What prompted your early interest in the environment?
I think that my first real interest in the environment was when I read The Limits to Growth. What struck me was that we can’t just continue growing, producing and consuming the resources that we do. Those resources are already limited and we cannot continue to limit them. To me, it’s also a global situation and not just about one region. I’ve always had a background with the idea of “globality”, linked to my father, who studied and worked abroad. Through him and other experiences, I’ve come to realize that you’re not just from one country and that you’re part of a huge world.
What should do you think should be achieved at Rio?
For me, the most important point is that Rio+20 achieve what the first Rio Conference did not. The first Rio did not go beyond the environment and integrate the 3 pillars of the environment, the economy and the social sector. The concept is not just about the environment, yet we still continue to focus on the environment. However, this hasn’t worked and therefore we need to look at the social issues and the economic issues and how these tie in together. I firmly believe that Rio+20 can accomplish this integration.
Can you explain the work of the sustainability panel?
The sustainability panel was set up by the Secretary General to look at sustainable development and see why, after 20 years, that we’re still far way from sustainable development in terms of the world. The question we’re trying to analyze is ‘why is sustainable development so hard to implement?’ The panel is trying to find solutions that are implementable. In doing so, we’ve found that life is far more complex than just the three pillars. It is also about other global issues such as water, energy and health. The inclusion of all these other factors has helped shape the panels thinking about Rio as well.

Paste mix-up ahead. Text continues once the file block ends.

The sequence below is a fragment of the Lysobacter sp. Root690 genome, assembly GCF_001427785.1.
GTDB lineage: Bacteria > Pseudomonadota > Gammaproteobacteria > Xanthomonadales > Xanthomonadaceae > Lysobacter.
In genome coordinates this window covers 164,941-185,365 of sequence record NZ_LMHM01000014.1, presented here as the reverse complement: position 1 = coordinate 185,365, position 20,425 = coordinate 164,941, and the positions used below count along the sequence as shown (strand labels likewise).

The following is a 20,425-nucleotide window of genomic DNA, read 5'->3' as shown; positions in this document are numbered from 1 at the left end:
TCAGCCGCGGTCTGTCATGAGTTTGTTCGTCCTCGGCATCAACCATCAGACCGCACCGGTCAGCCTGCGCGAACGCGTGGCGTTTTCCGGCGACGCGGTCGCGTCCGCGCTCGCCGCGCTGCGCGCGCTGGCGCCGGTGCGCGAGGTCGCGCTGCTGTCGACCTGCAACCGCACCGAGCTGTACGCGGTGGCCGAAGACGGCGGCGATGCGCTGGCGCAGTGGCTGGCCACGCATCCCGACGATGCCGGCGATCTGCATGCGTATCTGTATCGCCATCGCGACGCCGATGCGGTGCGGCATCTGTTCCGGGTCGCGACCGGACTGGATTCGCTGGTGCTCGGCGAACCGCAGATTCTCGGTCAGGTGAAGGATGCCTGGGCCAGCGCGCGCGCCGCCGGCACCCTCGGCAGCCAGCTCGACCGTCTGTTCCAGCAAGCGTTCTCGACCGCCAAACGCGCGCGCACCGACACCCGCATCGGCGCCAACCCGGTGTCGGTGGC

How influential will the work of the panel be?
When the panel was set up we made it very clear that it would not formally be about the Rio+20 process alone. It would also be meant for other processes as well. The Secretary General intends to use the panel for many different forums. Additionally, the issues covered by the panel depend on two things. The first is the quality of the report and how far reaching and how feasible those recommendations will be. The second is how member states are going to commit to their promises and try to implement them while simultaneously engaging their peers to do the same.
What do you believe are the priorities in the run up to Rio+20?
I believe that Rio should achieve outcomes in many different levels. It should be a place where constituencies can share their experiences and gain from building bridges. Rio can also be the place where partnerships are created and things can be concretely achieved. I also hope that there are many intergovernmental agreements established and that institutional processes are addressed in depth, for which the panel will make solid recommendations.